Statutory regulation is needed to keep lobbying respectable

This is the week to write about the PR of war, except that there isn’t much to say. The majority favour war - at least against the ’psychopath’ Milosevic - provided victory can be accomplished by a technical fix from the skies without British casualties. Otherwise, who wants to know about ethnic cleansing, genocide and Balkan brutalities? Modern war is governed by the body-bag count, so PR demands big bangs without corpses.

This is the week to write about the PR of war, except that there

isn’t much to say. The majority favour war - at least against the

’psychopath’ Milosevic - provided victory can be accomplished by a

technical fix from the skies without British casualties. Otherwise, who

wants to know about ethnic cleansing, genocide and Balkan brutalities?

Modern war is governed by the body-bag count, so PR demands big bangs

without corpses.



It is therefore more profitable to respond to Lord Neill’s call for

evidence for his inquiry into lobbyists’ standards. Should their conduct

be governed by statutory regulation and should the existing rules on

contacts between lobbyists and the Government’s special advisers be

tightened up? It is, of course, decent of Lord Neill to invite comments,

but I can’t help thinking that he is going through the motions.



In the dim and distant past when everybody was being beastly to John

Major, you will recall that Number 10 was panicked into appointing a

commission into standards in public life. That august body - largely the

result of the media’s penchant for discovering far more Tory MPs in the

wrong bed than in receipt of brown envelopes, promptly recommended a

commissioner to police MPs’ conduct, which since seems to have gone from

bad to worse.



This then produced a situation in 1997 when general election candidates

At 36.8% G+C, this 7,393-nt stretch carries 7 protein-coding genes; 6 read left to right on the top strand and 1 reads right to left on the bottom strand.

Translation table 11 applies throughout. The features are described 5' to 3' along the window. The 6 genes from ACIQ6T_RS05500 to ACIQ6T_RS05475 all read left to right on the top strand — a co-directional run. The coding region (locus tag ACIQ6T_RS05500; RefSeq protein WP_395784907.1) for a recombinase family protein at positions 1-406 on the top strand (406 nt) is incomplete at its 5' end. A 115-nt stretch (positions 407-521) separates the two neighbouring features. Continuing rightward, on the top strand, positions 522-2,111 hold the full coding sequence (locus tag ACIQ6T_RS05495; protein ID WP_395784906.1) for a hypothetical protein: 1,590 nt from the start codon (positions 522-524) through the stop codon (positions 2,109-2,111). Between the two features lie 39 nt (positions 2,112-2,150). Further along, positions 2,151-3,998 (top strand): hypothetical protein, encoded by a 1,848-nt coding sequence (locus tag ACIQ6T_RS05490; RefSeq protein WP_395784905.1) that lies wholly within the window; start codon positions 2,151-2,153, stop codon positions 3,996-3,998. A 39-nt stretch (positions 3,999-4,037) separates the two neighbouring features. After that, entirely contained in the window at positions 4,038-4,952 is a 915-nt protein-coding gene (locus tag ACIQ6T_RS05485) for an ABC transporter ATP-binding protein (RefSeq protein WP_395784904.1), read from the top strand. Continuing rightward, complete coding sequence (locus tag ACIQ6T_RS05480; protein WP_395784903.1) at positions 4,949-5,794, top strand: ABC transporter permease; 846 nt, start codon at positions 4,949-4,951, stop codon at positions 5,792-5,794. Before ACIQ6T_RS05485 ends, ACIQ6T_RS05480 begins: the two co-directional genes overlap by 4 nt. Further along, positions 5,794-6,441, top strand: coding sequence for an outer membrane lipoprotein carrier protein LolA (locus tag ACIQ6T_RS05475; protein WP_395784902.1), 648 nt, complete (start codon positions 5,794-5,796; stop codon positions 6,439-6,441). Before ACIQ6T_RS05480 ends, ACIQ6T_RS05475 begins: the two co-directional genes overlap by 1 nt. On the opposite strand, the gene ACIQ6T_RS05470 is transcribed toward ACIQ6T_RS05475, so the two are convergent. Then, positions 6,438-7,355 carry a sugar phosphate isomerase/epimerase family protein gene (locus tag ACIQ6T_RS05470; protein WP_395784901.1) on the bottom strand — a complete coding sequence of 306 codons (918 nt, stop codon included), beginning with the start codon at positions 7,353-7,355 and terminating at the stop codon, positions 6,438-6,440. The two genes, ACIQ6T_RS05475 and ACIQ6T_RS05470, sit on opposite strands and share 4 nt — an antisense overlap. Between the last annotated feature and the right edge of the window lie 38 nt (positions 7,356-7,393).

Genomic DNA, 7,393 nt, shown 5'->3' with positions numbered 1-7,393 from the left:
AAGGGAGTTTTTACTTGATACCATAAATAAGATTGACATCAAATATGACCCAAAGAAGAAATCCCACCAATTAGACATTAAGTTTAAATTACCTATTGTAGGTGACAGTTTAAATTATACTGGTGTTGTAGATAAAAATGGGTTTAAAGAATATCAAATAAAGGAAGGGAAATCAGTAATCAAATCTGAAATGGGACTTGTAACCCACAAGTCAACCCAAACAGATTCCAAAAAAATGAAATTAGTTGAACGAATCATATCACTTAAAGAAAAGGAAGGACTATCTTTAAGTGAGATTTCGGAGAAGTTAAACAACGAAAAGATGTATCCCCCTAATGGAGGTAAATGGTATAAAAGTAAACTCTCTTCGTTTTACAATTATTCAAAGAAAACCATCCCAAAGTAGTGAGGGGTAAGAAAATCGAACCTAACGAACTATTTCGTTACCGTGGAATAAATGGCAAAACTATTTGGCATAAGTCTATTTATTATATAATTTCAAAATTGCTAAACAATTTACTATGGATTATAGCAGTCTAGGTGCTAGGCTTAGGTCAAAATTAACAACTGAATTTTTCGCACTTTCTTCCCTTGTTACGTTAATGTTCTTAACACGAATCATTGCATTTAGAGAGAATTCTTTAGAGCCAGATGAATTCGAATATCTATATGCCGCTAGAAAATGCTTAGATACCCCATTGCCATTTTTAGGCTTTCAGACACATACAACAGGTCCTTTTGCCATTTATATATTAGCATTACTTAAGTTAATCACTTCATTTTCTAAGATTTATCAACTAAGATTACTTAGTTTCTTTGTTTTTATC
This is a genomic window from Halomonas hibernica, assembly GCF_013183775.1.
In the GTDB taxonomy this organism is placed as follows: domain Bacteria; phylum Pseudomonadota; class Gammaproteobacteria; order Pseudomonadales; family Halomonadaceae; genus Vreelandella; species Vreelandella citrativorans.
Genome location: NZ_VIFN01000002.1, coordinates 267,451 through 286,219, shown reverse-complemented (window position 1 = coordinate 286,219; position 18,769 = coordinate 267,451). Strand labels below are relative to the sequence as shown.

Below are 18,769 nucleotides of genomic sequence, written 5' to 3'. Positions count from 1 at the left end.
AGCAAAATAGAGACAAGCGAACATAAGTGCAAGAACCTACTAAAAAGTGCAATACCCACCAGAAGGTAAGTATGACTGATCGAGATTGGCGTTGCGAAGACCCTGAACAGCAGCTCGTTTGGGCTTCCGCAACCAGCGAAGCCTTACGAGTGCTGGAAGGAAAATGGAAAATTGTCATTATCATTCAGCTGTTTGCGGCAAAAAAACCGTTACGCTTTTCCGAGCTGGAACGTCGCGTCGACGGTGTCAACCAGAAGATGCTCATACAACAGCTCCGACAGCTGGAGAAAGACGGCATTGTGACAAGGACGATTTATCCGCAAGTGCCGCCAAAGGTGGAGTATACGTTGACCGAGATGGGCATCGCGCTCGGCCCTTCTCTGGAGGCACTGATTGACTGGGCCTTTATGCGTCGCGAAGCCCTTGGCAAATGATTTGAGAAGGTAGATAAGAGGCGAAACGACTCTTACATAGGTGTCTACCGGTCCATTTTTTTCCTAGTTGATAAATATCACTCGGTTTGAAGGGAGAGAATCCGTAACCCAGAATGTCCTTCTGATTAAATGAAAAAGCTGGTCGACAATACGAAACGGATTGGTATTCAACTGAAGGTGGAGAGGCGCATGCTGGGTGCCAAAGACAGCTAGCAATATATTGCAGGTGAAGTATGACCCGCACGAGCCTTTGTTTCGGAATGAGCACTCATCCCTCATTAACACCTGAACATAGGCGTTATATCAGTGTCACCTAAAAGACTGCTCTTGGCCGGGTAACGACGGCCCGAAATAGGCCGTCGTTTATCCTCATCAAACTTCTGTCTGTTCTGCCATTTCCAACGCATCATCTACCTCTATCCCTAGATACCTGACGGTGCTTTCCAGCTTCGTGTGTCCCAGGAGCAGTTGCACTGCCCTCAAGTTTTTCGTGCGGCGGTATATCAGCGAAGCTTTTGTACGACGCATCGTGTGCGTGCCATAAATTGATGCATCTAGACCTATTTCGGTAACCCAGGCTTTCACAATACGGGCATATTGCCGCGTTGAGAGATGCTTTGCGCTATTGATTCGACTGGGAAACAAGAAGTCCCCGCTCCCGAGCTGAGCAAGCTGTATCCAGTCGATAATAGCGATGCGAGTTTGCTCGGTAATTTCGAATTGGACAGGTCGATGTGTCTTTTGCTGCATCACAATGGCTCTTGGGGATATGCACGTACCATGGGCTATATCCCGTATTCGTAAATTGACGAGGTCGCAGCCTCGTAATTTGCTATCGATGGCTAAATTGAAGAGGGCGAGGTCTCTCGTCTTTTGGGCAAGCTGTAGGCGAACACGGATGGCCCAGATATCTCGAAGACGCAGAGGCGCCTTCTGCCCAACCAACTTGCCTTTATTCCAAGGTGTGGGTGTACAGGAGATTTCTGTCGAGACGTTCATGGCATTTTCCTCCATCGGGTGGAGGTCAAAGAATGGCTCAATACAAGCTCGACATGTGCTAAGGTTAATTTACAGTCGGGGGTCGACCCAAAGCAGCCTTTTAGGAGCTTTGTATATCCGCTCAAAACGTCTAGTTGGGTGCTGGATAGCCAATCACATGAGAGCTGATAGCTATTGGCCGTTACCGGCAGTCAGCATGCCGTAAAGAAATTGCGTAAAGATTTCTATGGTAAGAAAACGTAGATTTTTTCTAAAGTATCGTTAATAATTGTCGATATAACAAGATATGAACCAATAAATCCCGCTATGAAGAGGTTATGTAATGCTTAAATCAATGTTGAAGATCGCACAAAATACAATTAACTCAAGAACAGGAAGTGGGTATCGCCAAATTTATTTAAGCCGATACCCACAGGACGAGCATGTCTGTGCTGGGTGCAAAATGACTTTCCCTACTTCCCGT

asked us to place our confidence in them to regulate our affairs as they

were tacitly admitting they were unfit to regulate their own.



That killed the case for self-regulation stone dead in Britain. Only

institutions such as the Fourth Estate, which many feel is abusing its

power as blatantly as did the unions in the 1970s, continue to ignore

the obvious. So I hope lobbyists don’t waste everybody’s time pompously

demanding a right which MPs have themselves humiliatingly conceded.



I accept that this drive for external regulation may merely serve to

further undermine confidence in our institutions by converting the age

of accountability into the age of suspicion. But self-regulation is not

the flavour of the millennium and lobbyists should not join the press in

its monumental hypocrisy by demanding it. Instead, they should recognise

two things. First, not so long ago it was politically fashionable to

decry lobbying. Statutory regulation would cement lobbyists into the

fabric of public life.



Second, there is a need for statutory regulation after the ’Dolly

Drapergate’ lobbyists’ affair with political advisers which demonstrated

the different standards applying in public life post-Major. That need is

all the greater because of the mushrooming of both the political adviser

and lobbying industries, especially as Celtic devolution approaches. If

lobbying is a respectable trade - as I believe it is - we had better,

Lord Neill, try to keep it respectable.



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